With Spring in full swing and summer inching closer by the day, many soon-to-be-newlywed couples are scrambling to make the final preparations for their big day. Almost ironically, one of the most often overlooked aspects of wedding planning has very little to do with the big day, itself... though it will affect life in many ways going forward.
Marriage changes the legal status of both bride and groom—frequently resulting in the formation of merged families, and this can have a profound impact on the health insurance needs of all those affected. Let's review a few of the things to be mindful of when switching from separate plans to coverage that's more suitable, affordable, and uniquely tailored to your collective health needs.
Evaluate and Understand Your Current Coverage
Since there are many scenarios in which a newly married couple need to consider possible health insurance changes, it's important to look closely at the full scope of your current coverage. In cases where you're both covered under an employer's plan, some choose to leave things uncomplicated and exactly as they are. If one party is enrolled in a group plan and the other has individual coverage, it may be more economical to add a spouse (and children, if applicable) to the company sponsored plan.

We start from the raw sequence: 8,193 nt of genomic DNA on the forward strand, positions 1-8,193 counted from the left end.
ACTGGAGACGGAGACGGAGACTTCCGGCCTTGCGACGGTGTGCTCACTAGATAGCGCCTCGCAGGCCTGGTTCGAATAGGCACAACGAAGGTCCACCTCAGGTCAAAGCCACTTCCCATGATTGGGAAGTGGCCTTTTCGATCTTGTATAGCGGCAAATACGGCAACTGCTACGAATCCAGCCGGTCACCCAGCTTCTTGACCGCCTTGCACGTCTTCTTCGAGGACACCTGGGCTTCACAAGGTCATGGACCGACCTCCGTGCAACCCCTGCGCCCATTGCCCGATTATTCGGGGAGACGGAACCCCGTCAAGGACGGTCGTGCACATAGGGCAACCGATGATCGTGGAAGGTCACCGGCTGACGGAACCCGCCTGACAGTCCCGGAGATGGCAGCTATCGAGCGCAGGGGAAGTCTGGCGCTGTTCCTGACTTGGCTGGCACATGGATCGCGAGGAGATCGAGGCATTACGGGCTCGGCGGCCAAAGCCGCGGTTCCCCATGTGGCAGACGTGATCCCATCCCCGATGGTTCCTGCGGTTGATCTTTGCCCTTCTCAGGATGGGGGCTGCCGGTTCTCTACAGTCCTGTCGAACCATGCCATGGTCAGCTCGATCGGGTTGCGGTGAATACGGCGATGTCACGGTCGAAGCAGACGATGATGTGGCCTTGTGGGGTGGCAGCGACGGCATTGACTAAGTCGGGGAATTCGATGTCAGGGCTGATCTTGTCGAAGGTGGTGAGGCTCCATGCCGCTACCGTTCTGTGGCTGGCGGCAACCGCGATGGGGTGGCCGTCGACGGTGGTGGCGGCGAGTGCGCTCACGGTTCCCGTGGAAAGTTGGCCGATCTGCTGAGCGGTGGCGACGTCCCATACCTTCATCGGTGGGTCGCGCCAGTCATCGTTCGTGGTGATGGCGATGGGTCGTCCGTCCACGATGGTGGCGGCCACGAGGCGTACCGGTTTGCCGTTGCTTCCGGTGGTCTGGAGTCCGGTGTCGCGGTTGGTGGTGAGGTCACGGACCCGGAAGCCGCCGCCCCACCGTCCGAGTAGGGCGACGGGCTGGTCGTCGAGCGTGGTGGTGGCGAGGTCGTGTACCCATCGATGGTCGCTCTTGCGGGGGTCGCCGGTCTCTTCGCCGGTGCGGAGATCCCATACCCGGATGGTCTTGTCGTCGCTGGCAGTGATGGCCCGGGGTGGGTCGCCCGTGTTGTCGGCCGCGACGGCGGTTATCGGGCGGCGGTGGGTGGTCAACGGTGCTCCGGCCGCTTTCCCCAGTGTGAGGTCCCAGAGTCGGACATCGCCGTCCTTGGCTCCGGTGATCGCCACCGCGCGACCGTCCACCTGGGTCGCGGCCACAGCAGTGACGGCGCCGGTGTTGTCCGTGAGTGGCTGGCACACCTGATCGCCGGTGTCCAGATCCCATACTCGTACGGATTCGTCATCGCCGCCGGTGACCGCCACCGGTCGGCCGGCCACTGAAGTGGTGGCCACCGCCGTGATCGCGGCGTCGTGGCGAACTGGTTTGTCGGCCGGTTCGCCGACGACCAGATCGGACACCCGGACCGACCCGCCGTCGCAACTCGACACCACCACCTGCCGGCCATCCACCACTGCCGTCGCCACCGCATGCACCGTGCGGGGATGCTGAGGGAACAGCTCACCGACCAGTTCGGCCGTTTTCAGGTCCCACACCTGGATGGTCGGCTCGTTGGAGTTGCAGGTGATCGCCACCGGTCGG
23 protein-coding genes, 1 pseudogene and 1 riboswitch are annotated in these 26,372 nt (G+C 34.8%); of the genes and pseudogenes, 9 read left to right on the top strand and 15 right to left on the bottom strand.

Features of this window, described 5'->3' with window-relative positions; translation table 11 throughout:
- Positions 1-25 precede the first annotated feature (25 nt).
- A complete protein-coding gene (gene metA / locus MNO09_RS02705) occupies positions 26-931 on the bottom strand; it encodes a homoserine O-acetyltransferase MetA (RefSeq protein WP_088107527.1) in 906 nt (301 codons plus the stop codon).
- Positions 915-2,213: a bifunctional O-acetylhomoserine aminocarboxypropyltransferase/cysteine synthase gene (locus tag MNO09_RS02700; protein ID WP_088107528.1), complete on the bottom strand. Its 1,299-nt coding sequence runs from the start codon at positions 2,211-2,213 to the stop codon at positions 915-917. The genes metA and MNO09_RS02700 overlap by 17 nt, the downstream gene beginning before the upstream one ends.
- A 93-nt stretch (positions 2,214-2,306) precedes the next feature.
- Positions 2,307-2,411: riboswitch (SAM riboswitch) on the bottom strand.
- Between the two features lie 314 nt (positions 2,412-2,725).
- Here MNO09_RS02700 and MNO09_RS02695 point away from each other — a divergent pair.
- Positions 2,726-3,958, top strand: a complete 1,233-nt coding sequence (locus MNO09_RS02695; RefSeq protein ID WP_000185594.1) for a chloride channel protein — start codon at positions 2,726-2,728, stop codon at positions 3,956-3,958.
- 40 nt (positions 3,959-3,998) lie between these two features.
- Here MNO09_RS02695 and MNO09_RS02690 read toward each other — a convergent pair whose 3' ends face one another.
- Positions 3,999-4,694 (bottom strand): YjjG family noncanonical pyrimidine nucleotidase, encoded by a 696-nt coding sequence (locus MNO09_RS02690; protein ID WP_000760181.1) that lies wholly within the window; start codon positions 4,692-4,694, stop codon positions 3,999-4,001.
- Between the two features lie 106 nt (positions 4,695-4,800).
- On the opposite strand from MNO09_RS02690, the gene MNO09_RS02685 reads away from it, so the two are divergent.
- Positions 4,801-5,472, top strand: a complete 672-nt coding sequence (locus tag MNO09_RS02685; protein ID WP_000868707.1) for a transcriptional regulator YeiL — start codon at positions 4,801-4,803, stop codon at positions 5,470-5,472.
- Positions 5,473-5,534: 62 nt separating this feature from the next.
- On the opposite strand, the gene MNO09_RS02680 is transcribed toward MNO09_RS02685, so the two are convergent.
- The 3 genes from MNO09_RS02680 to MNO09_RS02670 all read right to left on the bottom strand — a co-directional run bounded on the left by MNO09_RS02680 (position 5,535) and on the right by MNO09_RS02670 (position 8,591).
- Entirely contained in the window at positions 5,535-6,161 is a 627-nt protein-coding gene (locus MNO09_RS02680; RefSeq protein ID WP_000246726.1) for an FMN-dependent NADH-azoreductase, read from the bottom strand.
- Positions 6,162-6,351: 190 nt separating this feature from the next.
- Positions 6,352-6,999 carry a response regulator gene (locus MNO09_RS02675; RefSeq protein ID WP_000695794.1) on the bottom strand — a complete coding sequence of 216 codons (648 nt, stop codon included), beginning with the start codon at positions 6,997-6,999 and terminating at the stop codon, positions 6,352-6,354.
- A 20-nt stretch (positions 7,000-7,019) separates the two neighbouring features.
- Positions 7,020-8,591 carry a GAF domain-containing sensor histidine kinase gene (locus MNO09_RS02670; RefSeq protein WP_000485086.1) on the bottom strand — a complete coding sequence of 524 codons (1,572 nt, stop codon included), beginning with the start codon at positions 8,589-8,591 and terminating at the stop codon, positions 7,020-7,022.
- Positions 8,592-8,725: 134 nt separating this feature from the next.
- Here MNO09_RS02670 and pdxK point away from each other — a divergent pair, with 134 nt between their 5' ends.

Switching from Individual to Family Health Plans
If the decision has been made to merge two plans together, you'll want to work directly with either your company's HR department (if on multiple group plans), or with a local health insurance agent if you're both coming into the marriage with plans purchased separately on your own. Most agents don't charge to provide a quote on merging multiple individual and/or dependent plans. If you find a plan that works on all levels, they can also get things set up quickly—leaving you free to continue planning the big day.
Combined Incomes and Healthcare Subsidies
Here's one of the more complex situations we've seen: A couple is getting married, both work full-time, and both have active health insurance on their wedding day. One was covered under their company plan, while the other was receiving a healthcare subsidy to help with premiums.
Since marriage results in combined income, the subsidy-receiving newlywed may end up in an income tier that does not qualify for assistance. This may be new to many HR departments, and we recommend contacting an agency to streamline the process and prevent any hard-to-correct mistakes.
Learn More on How a Wedding Can Affect Health Insurance
The marriage, slash, health insurance situations we've reviewed here are, of course, but a fraction of the unique circumstances that can present themselves. If you're dealing with a more vexing scenario or just curious about how the whole process works, Premier Financial Insurance in Lisle can help. We've been serving Chicago area and the entire state of Illinois since 2003, and there are no fees for our consultation or special enrollment services.
Learn more or speak with one of our agents by calling our Lisle office at 800-369-0287, or drop us a line by e-mail through our website's secure contact page.